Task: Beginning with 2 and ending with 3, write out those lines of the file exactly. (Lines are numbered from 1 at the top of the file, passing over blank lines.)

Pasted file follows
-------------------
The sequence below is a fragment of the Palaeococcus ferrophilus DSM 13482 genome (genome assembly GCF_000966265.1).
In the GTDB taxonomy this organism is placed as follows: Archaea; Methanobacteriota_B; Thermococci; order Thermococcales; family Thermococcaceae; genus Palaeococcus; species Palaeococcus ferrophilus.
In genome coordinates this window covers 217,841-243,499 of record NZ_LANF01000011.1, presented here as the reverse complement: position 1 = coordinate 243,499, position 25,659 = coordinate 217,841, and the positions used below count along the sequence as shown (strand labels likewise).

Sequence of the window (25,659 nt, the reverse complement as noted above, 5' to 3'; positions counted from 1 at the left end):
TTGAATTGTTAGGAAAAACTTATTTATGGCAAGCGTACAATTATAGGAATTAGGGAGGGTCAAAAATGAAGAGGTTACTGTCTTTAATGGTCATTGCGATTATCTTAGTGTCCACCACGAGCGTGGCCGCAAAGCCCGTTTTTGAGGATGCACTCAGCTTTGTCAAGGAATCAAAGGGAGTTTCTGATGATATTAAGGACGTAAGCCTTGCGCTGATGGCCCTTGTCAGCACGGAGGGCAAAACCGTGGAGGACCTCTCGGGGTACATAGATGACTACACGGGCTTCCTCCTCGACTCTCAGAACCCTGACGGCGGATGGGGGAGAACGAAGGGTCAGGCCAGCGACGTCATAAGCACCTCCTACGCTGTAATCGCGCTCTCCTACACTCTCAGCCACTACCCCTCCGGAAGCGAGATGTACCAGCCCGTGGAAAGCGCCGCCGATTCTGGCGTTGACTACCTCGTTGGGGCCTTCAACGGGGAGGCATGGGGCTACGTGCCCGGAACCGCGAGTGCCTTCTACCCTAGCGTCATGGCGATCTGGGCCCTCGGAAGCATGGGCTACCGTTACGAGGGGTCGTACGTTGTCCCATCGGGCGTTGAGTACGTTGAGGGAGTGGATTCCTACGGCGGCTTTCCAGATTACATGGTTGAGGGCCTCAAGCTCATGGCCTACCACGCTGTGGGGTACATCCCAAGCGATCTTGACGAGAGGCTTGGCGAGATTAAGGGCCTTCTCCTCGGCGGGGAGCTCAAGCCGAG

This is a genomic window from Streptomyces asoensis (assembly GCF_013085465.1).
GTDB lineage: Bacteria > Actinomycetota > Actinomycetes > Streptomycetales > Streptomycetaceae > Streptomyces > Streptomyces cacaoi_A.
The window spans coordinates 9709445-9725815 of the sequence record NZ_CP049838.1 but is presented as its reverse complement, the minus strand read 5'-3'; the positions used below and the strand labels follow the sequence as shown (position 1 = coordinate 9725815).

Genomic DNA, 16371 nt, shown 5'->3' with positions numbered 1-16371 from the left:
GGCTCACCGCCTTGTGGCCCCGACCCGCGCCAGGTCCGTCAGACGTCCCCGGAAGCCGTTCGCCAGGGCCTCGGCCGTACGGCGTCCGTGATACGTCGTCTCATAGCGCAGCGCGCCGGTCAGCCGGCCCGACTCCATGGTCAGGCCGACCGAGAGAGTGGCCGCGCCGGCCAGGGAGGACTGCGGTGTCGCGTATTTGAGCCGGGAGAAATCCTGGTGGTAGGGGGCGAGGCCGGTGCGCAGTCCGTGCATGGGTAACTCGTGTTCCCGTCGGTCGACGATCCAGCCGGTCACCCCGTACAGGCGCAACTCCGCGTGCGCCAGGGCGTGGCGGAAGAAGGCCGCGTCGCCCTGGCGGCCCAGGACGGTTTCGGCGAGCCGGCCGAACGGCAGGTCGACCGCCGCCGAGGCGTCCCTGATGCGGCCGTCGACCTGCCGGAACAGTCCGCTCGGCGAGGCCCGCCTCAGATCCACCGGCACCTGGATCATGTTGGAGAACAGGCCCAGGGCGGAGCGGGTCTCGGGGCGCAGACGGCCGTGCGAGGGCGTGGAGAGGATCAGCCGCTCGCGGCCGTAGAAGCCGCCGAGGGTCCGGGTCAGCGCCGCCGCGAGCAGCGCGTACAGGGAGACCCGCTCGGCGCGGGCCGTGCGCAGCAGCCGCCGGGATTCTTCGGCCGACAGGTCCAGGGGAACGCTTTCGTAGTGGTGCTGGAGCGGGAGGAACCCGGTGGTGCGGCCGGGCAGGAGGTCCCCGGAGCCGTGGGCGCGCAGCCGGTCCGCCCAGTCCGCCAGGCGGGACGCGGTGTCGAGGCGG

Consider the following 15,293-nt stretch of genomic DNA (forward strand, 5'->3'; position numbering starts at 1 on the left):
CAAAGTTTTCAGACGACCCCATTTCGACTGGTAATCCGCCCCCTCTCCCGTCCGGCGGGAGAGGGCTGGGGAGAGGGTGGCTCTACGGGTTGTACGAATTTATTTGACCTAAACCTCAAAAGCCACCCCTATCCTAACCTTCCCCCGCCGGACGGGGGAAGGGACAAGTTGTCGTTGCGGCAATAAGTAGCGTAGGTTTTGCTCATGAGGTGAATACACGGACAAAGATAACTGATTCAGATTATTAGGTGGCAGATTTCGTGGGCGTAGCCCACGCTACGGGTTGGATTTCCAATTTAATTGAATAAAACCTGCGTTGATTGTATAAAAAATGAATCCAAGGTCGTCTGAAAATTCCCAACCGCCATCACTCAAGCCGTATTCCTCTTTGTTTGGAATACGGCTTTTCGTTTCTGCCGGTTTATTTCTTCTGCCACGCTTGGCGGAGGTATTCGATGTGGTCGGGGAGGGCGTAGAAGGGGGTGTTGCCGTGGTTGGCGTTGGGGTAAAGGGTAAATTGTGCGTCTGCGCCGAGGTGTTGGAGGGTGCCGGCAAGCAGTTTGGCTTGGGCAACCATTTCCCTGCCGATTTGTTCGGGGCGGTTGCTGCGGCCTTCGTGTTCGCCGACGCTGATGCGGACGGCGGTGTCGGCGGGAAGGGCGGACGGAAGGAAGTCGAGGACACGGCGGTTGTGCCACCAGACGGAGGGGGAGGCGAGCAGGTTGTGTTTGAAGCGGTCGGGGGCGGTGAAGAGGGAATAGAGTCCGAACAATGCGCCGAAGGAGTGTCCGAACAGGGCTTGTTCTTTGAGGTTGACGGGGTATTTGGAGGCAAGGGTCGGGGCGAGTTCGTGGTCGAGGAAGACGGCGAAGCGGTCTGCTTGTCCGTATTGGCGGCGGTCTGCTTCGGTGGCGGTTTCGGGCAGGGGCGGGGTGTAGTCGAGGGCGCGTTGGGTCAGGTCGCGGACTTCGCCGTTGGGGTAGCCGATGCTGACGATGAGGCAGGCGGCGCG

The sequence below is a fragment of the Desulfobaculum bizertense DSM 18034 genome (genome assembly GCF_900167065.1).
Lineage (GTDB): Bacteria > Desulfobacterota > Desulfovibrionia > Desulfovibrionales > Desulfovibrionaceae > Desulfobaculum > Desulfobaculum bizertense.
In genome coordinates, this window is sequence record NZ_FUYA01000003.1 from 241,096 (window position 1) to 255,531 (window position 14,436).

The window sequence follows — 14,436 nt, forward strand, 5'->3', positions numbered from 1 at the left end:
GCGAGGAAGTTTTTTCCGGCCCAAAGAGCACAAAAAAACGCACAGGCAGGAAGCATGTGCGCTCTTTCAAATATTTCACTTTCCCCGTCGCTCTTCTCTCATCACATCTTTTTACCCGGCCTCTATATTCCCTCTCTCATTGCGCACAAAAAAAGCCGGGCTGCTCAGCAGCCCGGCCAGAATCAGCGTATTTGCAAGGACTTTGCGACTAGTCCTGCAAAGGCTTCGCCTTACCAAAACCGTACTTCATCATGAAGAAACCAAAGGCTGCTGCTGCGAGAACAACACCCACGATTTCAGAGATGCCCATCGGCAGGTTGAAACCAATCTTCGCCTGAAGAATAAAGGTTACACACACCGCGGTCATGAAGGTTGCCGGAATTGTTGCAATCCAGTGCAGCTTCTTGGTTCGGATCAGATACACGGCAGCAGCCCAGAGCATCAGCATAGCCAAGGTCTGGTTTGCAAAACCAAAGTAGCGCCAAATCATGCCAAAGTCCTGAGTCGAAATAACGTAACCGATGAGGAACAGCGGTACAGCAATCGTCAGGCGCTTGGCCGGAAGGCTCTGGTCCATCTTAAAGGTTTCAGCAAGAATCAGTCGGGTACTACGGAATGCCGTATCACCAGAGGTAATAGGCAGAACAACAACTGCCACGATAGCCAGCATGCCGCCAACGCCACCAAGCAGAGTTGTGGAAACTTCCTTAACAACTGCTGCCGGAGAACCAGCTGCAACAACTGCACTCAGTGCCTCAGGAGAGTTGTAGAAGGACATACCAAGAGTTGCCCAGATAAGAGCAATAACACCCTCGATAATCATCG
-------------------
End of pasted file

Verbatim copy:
In the GTDB taxonomy this organism is placed as follows: Archaea; Methanobacteriota_B; Thermococci; order Thermococcales; family Thermococcaceae; genus Palaeococcus; species Palaeococcus ferrophilus.
In genome coordinates this window covers 217,841-243,499 of record NZ_LANF01000011.1, presented here as the reverse complement: position 1 = coordinate 243,499, position 25,659 = coordinate 217,841, and the positions used below count along the sequence as shown (strand labels likewise).